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Gilead to acquire Kite Pharma for $11.9 billion

Deal moves infectious disease leader into cell therapy for cancer

by Rick Mullin
August 28, 2017

Custom drug

A depiction of how CART therapies are produced.
Credit: Gilead

CART therapies are produced individually for each patient.

In a bid to diversify its portfolio and boost growth, Gilead Sciences has agreed to acquire Kite Pharma, a Santa Monica, Calif.-based immunotherapy specialist focused on cancer, for $11.9 billion. Gilead, which focuses on treatments for infectious disease, is following up its $11 billion acquisition of Pharmasset in 2011, a deal that landed the Foster City, Calif.-based firm the hepatitis C drugs Sovaldi and Harvoni.

Kite is a leader in the emerging field of cell therapy in which a patient’s immune cells are activated to fight cancer. The firm has developed engineered cell therapies that express either a chimeric antigen receptor or an engineered T-cell receptor depending on the type of cancer. Its premier therapy, axicabtagene ciloleucel (axi-cel), is a chimeric antigen receptor T-cell (CART) therapy currently under priority review by the U.S. Food and Drug Administration.

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Credit: Ty Finocchiaro / Yang Ku / C&EN
Chimeric antigen receptor T cells (CARTs) are made by reprogramming a patient’s own immune cells to home in on cancer.
SOURCES: C&EN, Novartis, U of Pennsylvania, Kite Pharma

Axi-cel is expected to be the first treatment approved for refractory aggressive non-Hodgkin’s lymphoma, which includes diffuse large B-cell lymphoma, transformed follicular lymphoma, and primary mediastinal B-cell lymphoma.

“The acquisition of Kite establishes Gilead as a leader in cellular therapy and provides a foundation from which to drive continued innovation for people with advanced cancers,” said John F. Milligan, Gilead’s president and chief executive officer.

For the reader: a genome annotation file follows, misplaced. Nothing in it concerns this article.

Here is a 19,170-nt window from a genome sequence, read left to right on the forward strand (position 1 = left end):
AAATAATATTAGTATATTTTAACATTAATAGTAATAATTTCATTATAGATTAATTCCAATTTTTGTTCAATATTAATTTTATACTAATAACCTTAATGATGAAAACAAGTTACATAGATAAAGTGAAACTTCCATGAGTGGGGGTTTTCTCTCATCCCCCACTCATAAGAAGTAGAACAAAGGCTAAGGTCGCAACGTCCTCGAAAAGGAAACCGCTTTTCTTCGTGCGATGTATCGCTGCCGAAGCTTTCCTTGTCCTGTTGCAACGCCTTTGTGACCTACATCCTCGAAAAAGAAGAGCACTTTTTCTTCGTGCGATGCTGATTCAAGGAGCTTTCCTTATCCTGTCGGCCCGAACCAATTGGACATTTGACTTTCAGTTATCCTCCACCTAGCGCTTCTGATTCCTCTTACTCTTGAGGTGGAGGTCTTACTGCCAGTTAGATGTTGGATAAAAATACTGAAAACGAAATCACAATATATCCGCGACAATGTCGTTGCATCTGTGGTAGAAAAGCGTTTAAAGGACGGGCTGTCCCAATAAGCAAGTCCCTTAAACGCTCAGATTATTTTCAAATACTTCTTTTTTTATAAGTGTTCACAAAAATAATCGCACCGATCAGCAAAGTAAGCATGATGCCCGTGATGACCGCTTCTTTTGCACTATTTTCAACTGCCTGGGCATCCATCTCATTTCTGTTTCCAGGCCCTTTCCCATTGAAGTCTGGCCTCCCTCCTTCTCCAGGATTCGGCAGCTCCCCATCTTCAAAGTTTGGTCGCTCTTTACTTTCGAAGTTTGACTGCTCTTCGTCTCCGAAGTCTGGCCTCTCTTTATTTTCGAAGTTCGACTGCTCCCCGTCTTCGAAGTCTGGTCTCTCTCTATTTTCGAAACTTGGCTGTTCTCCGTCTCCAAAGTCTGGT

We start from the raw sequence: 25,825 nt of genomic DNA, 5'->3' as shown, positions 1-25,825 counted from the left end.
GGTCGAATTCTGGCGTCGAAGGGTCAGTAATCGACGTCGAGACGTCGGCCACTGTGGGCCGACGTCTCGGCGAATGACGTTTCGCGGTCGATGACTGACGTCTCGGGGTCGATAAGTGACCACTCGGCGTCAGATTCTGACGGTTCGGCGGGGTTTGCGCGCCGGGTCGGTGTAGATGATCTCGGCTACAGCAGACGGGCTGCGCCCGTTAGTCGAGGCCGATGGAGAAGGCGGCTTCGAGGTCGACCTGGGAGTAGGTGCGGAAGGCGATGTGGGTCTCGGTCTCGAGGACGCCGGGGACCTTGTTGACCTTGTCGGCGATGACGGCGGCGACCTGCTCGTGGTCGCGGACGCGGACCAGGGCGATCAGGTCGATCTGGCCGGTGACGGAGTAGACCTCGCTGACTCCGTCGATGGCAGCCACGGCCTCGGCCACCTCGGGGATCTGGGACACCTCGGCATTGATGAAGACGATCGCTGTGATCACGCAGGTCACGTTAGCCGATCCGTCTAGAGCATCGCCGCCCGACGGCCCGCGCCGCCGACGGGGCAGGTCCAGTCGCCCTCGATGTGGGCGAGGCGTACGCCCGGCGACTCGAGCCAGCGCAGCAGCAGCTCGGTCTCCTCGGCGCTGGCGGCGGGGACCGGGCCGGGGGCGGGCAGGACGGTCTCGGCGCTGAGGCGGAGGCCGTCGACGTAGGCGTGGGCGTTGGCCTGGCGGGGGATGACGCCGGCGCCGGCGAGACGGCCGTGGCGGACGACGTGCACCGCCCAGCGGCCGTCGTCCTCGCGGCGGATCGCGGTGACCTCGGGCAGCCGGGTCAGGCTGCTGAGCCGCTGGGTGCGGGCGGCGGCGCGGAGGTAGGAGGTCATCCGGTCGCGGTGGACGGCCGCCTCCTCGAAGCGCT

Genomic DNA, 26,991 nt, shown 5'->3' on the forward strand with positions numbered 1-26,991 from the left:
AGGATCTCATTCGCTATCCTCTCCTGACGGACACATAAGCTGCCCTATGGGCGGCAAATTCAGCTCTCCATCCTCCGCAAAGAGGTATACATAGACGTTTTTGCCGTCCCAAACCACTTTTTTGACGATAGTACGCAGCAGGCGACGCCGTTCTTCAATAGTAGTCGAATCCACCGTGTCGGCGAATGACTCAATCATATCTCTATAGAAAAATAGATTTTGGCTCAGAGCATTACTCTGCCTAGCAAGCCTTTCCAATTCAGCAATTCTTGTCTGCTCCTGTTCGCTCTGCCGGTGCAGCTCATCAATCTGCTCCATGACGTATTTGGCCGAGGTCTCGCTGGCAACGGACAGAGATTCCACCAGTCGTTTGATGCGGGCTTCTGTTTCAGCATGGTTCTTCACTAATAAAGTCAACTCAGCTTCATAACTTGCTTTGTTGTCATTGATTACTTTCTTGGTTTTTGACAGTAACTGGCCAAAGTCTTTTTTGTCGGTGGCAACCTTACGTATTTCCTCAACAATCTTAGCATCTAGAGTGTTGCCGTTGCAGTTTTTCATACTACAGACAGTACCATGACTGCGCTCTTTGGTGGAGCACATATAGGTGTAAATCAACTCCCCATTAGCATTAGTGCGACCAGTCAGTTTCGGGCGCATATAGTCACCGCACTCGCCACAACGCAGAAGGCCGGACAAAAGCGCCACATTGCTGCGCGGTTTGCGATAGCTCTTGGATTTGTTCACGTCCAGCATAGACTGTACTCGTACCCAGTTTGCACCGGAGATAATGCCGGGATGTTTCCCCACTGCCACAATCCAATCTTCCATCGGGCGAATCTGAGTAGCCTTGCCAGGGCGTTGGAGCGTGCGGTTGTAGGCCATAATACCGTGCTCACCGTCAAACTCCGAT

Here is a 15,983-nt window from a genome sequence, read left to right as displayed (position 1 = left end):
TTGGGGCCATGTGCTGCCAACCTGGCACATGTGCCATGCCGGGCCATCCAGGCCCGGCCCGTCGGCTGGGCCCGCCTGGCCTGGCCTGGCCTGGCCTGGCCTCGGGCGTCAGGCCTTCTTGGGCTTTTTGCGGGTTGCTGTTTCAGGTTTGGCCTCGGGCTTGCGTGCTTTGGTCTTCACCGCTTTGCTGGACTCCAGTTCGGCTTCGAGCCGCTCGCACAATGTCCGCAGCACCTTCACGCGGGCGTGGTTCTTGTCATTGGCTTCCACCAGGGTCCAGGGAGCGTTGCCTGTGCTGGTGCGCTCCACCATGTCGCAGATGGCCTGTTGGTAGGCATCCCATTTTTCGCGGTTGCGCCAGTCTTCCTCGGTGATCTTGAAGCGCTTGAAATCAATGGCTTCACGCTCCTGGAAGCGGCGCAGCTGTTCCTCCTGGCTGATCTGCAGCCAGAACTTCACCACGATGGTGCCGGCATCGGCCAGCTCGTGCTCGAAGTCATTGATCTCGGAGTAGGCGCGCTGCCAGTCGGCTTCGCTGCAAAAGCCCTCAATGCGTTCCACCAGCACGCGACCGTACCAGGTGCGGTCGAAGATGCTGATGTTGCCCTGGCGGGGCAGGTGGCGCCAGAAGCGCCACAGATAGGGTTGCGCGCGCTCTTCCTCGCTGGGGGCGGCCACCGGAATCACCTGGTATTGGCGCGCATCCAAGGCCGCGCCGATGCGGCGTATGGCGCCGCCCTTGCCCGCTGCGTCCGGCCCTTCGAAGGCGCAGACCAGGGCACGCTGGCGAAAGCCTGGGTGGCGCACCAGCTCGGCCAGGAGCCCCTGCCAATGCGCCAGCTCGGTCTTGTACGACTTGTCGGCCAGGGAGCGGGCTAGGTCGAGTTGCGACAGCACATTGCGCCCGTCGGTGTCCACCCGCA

Gilead, which established itself selling HIV/AIDS therapies, doubled its sales in 2014 with the approval of Sovaldi, followed by Harvoni, a combination therapy based on Sovaldi. Sales for those drugs are trending downward, however, dropping to $2.9 billion in the second quarter of 2017 from $4 billion in the same period last year. Meanwhile, the company has been widely criticized for the prices it set for the drugs, $80,000 for a course of treatment for Sovaldi and $94,500 for Harvoni, which limited access through insurers.

Under pressure from Wall Street to boost revenue, Gilead management indicated that it is interested in acquiring a presence in oncology, with an eye toward cell therapy. It may have signaled a new direction earlier this year when it hired Alessandro Riva, then an oncologist at Novartis, to head its hematology and oncology therapies division.

In a note to investors, the investment bank Leerink indicated that the Kite acquisition does not come as a surprise but noted that Gilead has an ambitious revenue goal in the deal, seeming to target $2 billion to $3 billion in annual sales from Kite’s platform based on its paying a 30% premium over Kite’s stock price. The size of the transaction indicates the firm will not make further investments in CART platforms such as Juno and Cellectis, though Gilead may seek to acquire other cancer treatment platforms, according to Leerink.

Industry watchers note that the complexity of manufacturing an individual cell therapy treatment poses a challenge for Gilead as it enters the area. “Kite’s technology has a lot of potential, but Gilead will need to work hard to retain Kite’s scientists”, says John Lamattina, nonexecutive director at PureTech Ventures and former head of research at Pfizer. "Given all the competition in the CART field, it is likely that many of the Kite scientists will very poachable.” Retaining the Kite team will be a key priority for Riva, says LaMattina. 


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